For most Westerners this introduction to the physical exercises is sufficient and the benefits of a healthy body are reward enough. For those who sense the deeper beauty and power to be found in the devotion of their life to Yoga, rather than just practicing the physical exercises, the Yamas and Niyamas hold the key to opening the doors to the inner mysteries of their own Soul.
The Five Niyamas (Observances)
SAUCHA (PURITY). Purity of body externally is promoted by good habits like bathing, brushing teeth, etc. Physical-Internal purity is realized through the practice of Asans (Postures that tone the body and remove toxins and impurities as well and eliminating tension and stress), Pranayama (Breathing exercises that cleanse and aerate the lungs, oxygenate the blood and purify the nerves), and good eating habits. More important is Mental-Internal purity. This is achieved by ridding the body of disturbing emotions like hatred, passion, delusion, anger, lust, pride and greed through the practice of Bhakti (adoration). Still more important is the cleansing of the intellect of impure thoughts which can be burned off in the fire of Svadhyaya (the study of the Self).
SANTOSA (CONTENTMENT). This Niyama must be cultivated. There will always be differences among Men. This is fine in and of itself. But when it becomes a distraction to you the mind cannot concentrate or become one-pointed and thus it is robbed of it's peace. There is contentment and peace when the flame of the spirit does not waver in the wind of desire.
TAPAS (AUSTERITY). A conscious effort to achieve ultimate union with the Divine and to burn up all desires which stand in the way of this goal. Burning effort under all circumstances to achieve a specific goal. There are three types of tapas relating to body, speech and mind. Non-violence is one example of the first category. Speaking truth and using words that do not offend are two of the tapas of speech. Developing a mental attitude whereby one remains tranquil and balanced in joy and sorrow and retains self control are tapas of the mind. Through tapas the yogi gains courage and wisdom, integrity, straightforwardness and simplicity.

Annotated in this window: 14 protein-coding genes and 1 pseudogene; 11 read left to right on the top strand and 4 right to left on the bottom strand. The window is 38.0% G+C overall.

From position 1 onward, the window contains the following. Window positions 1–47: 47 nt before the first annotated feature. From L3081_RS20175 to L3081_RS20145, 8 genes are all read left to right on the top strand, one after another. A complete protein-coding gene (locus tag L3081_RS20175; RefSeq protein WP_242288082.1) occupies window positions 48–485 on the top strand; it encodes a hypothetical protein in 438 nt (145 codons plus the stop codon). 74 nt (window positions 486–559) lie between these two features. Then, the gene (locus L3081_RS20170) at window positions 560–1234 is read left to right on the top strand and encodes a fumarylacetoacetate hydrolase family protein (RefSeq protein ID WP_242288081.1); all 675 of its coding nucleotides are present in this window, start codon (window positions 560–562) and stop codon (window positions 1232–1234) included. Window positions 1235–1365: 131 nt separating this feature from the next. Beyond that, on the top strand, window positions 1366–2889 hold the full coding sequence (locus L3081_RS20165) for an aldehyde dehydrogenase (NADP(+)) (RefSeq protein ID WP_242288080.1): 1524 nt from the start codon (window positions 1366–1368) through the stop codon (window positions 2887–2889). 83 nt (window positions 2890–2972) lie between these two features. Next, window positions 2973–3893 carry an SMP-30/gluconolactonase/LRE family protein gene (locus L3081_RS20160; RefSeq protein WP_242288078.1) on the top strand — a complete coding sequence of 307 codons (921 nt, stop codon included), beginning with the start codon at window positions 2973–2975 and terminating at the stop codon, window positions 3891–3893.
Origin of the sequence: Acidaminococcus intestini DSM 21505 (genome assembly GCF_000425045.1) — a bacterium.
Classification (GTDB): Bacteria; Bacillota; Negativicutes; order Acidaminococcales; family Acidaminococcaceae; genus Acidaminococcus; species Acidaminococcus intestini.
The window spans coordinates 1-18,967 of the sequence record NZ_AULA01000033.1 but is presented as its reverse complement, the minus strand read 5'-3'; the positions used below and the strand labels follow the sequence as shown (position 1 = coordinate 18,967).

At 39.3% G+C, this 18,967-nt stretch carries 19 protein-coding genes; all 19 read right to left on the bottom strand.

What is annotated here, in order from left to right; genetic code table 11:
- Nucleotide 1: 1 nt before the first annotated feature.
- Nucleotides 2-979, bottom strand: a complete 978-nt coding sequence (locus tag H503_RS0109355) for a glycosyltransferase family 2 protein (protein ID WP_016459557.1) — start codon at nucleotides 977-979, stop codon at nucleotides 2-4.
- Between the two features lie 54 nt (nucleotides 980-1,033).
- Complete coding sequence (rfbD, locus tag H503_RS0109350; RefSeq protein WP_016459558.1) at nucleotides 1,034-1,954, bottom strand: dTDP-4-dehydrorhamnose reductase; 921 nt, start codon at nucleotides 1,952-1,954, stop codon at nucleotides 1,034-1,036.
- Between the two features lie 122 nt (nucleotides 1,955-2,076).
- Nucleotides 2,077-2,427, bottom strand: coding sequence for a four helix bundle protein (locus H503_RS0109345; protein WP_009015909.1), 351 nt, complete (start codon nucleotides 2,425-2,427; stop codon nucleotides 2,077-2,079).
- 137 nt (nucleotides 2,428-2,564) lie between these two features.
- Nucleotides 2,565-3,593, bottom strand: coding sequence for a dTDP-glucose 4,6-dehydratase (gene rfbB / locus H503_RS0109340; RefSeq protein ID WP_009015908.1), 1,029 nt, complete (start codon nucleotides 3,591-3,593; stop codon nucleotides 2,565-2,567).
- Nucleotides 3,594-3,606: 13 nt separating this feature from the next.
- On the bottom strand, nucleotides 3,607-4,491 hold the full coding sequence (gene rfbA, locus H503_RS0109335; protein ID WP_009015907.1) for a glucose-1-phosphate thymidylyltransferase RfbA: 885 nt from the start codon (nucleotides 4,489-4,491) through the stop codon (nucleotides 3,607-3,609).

SVADHYAYA (STUDY). "Ignorance has no beginning, but it has an end. There is a beginning, but no end to knowledge." Svadhyaya is the study of the great religious books of the world, of all faiths, that the student may come to understand his own faith better.
ISHVARA PRANIDHANA (WORSHIP OF GOD). During the course of seeking enlightenment one must encounter the "dark night of the soul". This is a period when you come to question all that you thought you knew and you find yourself powerless and lost amid your desires and fears. Only now, at the darkest hour can true worship be discovered. In bhakti the mind, the intellect, and the will are surrendered to the Lord and the seeker prays: "I do not know what is good for me. Thy will be done." When the feeling of 'I' and 'mine' disappears, the individual soul has reached full growth.
There once lived a man of great knowledge. His reputation as a scholar spread throughout the land and still he longed for recognition. And so it came to pass that this scholar sought out a Zen Master in a nearby monastery asking to be shown the true nature of the universe. But part of him wanted and expected the Zen Master to acknowledge his wisdom. The scholar was granted an interview and seated at a low wooden table. The Zen Master entered the room in silence, placed a tea cup before the scholar and proceeded to fill it with tea. The cup filled up and began spilling over the table, and still the Zen Master continued pouring. The scholar cried out in alarm "My cup is overflowing!" The Zen Master answered "Precisely!" and so ended the interview.
I used the story of the Tea Cup to demonstrate that knowledge without humility is in fact a handicap to learning. Complete beginners start with an open mind and listen to every word because it is all new to them. They know they are ignorant and so they do not fear to ask questions. The experienced student has heard most of it before, and not listening, misses the little that he did not already know, and so the beginner passes him by. A full cup can receive no tea. Therefore, when breathing empty your lungs, when learning empty your mind; when loving empty your heart; and when worshiping empty your soul.